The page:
While beer is often the beverage of choice for Germans, schnapps is also a favorite. Schnappsidee (schnapps-ee-day) translates to “schnapps idea” — an outlandish or foolish idea that may or may not be alcohol-induced. This can apply to any idea that sounds off-the-wall, regardless of how many drinks were or were not consumed in the process.
I went out drinking and had a Schnappsidee for a startup that’s actually pretty brilliant. Or insane. Same difference.
Times are crazy, times are hard and time…is running out. If you’ve ever experienced this existential crisis, fear not, because the Germans have a word for that too. Torschlusspanik (tor-shloos-pan-eek) combines the words tor (door or gate), schluss (shut) and panik (fear or panic). It generally means “fear of time running out” or “fear that a door will close.” The term actually originated during the Middle Ages in Germany when the doors to the city would close and people would rush in a panic to get inside.
I’m consumed with Torschlusspanik because there’s just not enough time to do everything I want to do! Yes, I’m only 20, what about it?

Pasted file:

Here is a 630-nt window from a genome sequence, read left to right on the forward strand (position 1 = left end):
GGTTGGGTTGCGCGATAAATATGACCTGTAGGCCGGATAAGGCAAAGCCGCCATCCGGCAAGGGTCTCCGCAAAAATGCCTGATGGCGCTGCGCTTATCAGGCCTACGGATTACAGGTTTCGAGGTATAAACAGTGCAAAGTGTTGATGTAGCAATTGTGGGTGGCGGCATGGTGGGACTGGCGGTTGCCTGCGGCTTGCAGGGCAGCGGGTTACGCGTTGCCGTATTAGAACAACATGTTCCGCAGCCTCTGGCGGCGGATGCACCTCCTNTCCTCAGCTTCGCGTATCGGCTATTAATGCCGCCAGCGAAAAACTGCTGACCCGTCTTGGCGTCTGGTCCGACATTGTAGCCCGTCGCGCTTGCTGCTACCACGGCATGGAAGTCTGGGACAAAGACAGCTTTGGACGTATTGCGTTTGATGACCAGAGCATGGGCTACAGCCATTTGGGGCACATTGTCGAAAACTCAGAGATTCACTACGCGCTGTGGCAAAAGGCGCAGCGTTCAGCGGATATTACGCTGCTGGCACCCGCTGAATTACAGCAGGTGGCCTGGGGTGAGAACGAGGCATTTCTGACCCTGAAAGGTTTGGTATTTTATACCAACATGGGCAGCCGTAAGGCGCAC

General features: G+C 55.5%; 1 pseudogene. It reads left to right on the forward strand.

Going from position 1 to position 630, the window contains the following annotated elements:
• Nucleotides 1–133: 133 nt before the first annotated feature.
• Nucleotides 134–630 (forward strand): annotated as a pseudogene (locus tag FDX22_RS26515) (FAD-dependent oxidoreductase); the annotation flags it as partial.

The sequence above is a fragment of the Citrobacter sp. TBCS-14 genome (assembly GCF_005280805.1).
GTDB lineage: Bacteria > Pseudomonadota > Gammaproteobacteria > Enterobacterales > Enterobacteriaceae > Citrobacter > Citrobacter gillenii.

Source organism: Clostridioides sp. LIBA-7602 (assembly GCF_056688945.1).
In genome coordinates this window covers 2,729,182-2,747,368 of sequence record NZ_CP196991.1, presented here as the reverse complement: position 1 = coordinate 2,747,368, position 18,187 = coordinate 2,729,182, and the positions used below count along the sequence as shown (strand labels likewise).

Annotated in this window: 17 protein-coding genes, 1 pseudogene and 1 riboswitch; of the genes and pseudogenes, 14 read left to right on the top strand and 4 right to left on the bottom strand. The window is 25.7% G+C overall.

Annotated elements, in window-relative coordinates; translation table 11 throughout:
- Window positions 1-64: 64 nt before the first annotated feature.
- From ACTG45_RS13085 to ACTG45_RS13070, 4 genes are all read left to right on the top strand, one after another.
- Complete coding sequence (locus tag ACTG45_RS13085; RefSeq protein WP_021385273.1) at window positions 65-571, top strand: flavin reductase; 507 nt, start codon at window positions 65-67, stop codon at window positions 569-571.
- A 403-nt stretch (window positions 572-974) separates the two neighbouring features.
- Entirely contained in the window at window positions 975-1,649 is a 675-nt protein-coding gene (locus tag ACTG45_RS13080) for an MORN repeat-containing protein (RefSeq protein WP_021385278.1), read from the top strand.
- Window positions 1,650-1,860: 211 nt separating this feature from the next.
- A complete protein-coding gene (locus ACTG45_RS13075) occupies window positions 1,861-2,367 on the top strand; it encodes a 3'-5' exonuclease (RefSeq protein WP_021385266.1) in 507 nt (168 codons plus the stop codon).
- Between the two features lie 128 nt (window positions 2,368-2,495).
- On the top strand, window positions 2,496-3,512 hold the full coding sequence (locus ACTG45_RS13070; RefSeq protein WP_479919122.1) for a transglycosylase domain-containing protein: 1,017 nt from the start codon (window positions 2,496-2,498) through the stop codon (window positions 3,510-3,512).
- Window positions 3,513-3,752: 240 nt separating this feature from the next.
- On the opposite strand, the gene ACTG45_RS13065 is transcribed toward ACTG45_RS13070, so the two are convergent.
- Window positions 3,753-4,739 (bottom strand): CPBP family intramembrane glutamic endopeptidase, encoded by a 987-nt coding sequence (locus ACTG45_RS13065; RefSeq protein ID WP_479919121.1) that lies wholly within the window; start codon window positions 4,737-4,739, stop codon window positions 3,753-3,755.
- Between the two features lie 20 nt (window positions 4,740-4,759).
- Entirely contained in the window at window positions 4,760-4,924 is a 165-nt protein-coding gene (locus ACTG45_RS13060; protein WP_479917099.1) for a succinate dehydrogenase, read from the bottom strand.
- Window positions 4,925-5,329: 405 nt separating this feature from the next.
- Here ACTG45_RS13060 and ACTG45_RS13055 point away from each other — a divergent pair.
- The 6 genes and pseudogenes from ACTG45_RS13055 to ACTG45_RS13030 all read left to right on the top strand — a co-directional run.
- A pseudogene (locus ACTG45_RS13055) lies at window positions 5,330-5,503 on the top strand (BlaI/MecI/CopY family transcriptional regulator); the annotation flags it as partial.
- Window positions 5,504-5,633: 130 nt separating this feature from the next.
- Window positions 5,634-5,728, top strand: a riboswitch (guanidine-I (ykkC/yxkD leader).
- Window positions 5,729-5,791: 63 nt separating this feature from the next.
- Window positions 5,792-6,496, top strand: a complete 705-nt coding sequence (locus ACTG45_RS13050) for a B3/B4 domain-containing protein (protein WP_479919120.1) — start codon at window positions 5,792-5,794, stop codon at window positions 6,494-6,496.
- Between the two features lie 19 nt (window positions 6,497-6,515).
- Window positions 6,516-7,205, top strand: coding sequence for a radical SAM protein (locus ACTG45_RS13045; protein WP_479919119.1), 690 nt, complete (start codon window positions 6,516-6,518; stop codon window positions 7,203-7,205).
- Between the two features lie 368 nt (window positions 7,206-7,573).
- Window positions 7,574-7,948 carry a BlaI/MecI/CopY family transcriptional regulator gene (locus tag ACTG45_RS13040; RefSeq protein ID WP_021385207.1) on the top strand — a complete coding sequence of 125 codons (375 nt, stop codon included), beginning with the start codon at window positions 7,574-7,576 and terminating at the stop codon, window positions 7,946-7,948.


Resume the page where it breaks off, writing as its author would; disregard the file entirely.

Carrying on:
Treppenwitz (trep-pen-vits) combines the words treppen (“stairs”) and witz (“joke”) to make “staircase joke.” This might sound like a joke, but it’s a very relatable word with real-world applications. It refers to the times when you think of a perfect comeback or witty retort to something after you’ve left and the moment is gone. Next time you think of a response to a previous conversation while laying in bed in the middle of the night, at least you’ll have a word for it.
He said that I was a joke, and in typical Treppenwitz fashion I didn’t think to reply ‘at least I pack a punch’ until hours later.
Germany is famous for its fairytale-like forests. Waldeinsamkeit (vald-ayn-zahm-kite) combines wald (“forest” or “wood”) with einsamkeit (“solitude”). Its literal meaning is “solitude in the forest,” but that doesn’t do justice to the pure poetry of the language of Goethe, Schiller and Rilke. Waldeinsamkeit encapsulates the peace, pleasure and spiritual serenity that results from walking through woods and being humbled by nature. Simply, Waldeinsamkeit is more than a word, it’s a way of life.
I disappeared into the trees and experienced Waldeinsamkeit as I strolled aimlessly through the mist.
Words That Won’t Get Lost in Translation
Every language has a treasure trove of words and phrases that don’t get nearly enough love, and English is no exception. Consider adding these words to your vocabulary.